Tag Archives: Tanvi Azmi

Movie Review: Tribhanga (2021)

2.5 Stars (out of 4)

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A matriarch’s serious illness gives her family occasion to examine their troubled relationships in Tribhanga: Tedhi Medhi Crazy. One big structural flaw hampers this otherwise insightful and well-acted depiction of complicated family dynamics.

Nayan (Tanvi Azmi) is a celebrated author and head of the Apte family. She has a stroke and falls into a coma while dictating her autobiography to her ghost writer, Milan (Kunaal Roy Kapur). Nayan’s daughter Anu (Kajol), a famous and temperamental actress, rushes to Nayan’s bedside with her own adult daughter, Masha (Milthila Palkar).

One of Anu’s first reactions is to joke that at least she won’t have to listen to Nayan talk for a change. Anu and her brother Robindro (Vaibhav Tatwawaadi) don’t try to hide their disdain for their mother just because she’s ill. Nayan made some radical, progressive choices in her life, such as giving her children her own surname following her divorce from their father. However, she never considered the potential negative impacts those choices could have on her kids, nor the price they would pay for her devotion to her writing.

Those hard early years forged an unshakeable alliance between Anu and Robindro and influenced Anu’s own parenting style. Anu and Masha are joined at the hip, but there’s still space for Masha to have her own separate, affectionate relationship with Nayan. Masha seizes upon the opportunity presented by her grandmother’s hospitalization to learn more about the men who were once important in Nayan’s life.

The key man in Nayan’s life at present is Milan, who is the biggest problem in Tribhanga. He’s not a real character so much as a human plot device created to stoke drama and move the story forward. His interactions with the other characters are unnatural, as though Milan has no understanding of human emotions. His awkwardness stands out, given how authentic all of the other characters feel and how well-performed they are, especially by Kajol and Palkar.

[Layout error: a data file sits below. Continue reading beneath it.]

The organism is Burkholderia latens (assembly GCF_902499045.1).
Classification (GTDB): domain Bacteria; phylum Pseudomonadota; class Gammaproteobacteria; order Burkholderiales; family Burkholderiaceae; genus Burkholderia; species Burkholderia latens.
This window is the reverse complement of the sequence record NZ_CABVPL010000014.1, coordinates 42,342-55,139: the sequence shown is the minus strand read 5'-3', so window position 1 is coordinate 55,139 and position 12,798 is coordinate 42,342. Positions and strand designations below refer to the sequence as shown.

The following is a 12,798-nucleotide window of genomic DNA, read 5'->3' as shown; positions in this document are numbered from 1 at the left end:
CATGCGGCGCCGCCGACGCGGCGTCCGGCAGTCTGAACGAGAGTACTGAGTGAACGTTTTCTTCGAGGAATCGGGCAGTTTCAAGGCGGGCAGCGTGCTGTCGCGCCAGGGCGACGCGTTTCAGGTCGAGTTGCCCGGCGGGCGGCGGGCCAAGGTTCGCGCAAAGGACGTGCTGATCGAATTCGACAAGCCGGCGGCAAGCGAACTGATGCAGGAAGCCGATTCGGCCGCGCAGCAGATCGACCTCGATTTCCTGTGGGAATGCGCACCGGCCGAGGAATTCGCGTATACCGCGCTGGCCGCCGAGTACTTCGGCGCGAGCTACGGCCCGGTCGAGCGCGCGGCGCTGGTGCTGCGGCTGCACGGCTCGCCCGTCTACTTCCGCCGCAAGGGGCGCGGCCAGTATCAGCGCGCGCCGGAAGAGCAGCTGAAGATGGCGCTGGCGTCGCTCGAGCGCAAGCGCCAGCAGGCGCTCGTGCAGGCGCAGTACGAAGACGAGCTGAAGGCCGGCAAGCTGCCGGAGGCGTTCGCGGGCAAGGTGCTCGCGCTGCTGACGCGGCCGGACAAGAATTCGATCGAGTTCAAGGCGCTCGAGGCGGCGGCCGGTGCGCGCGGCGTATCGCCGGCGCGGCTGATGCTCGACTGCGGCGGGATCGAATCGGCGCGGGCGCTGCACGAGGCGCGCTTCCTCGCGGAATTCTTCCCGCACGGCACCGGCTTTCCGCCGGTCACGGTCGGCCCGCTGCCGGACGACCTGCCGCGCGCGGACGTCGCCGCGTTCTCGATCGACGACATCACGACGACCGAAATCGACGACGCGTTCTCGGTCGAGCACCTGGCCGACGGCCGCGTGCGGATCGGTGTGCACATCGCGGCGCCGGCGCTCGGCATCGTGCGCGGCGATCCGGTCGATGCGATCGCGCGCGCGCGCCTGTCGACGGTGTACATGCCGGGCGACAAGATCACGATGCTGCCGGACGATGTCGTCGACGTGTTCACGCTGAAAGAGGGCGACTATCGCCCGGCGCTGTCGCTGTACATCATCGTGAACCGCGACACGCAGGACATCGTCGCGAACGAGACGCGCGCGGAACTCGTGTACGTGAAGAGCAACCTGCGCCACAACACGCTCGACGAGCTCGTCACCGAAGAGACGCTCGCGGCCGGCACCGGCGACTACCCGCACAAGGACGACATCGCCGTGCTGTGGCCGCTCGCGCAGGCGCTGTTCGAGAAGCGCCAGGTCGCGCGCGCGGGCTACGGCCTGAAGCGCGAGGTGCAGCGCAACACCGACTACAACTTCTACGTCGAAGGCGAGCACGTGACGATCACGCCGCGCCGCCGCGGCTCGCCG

Milan — who spends almost as much time in Nayan’s hospital room as Anu — cannot understand why Anu hates her mother. When Anu finally tells him why, her anger seems perfectly justifiable. Milan responds by showing her a video of Nayan addressing the subject matter directly. So Milan already knew the reason, yet still could not understand Anu’s feelings.

Tribhanga is only writer-director Renuka Shahane’s second feature film (her first in Hindi), so maybe relying so heavily on Milan for plot progress is a matter of inexperience. It might also be a matter of not trusting other characters and their actors to more the story forward organically. Instead, Milan interrupts scenes that promise to reveal family history in a more natural, light-hearted way — such as when Anu and Robindro reminisce over their aunt’s delicious ladoos — just to say something dumb that makes Anu mad and cuts the scene short.

In a film about how parental choices affect children, having Milan lurk around the hospital feels like another unwanted choice imposed upon Anu via Nayan and director Shahane. In reality, would anyone want a non-family member whom no one but the comatose patient even likes hanging around in a small hospital room? Other characters could have given Anu insight into her mother’s thoughts just as easily as Milan, especially since the film relies on flashbacks and not just Milan’s interview footage to present Nayan’s side of the story.

The film also stumbles a bit when making comparisons between Anu’s parenting style and Nayan’s, treating some actions as equivalent when they aren’t. Same for comparing Anu’s reaction to her childhood with Masha’s. The film suggests that Masha’s decision to marry into a conservative, patriarchal family as the logical response to being raised by a single mother, as though families only exist in those two forms with nothing in between.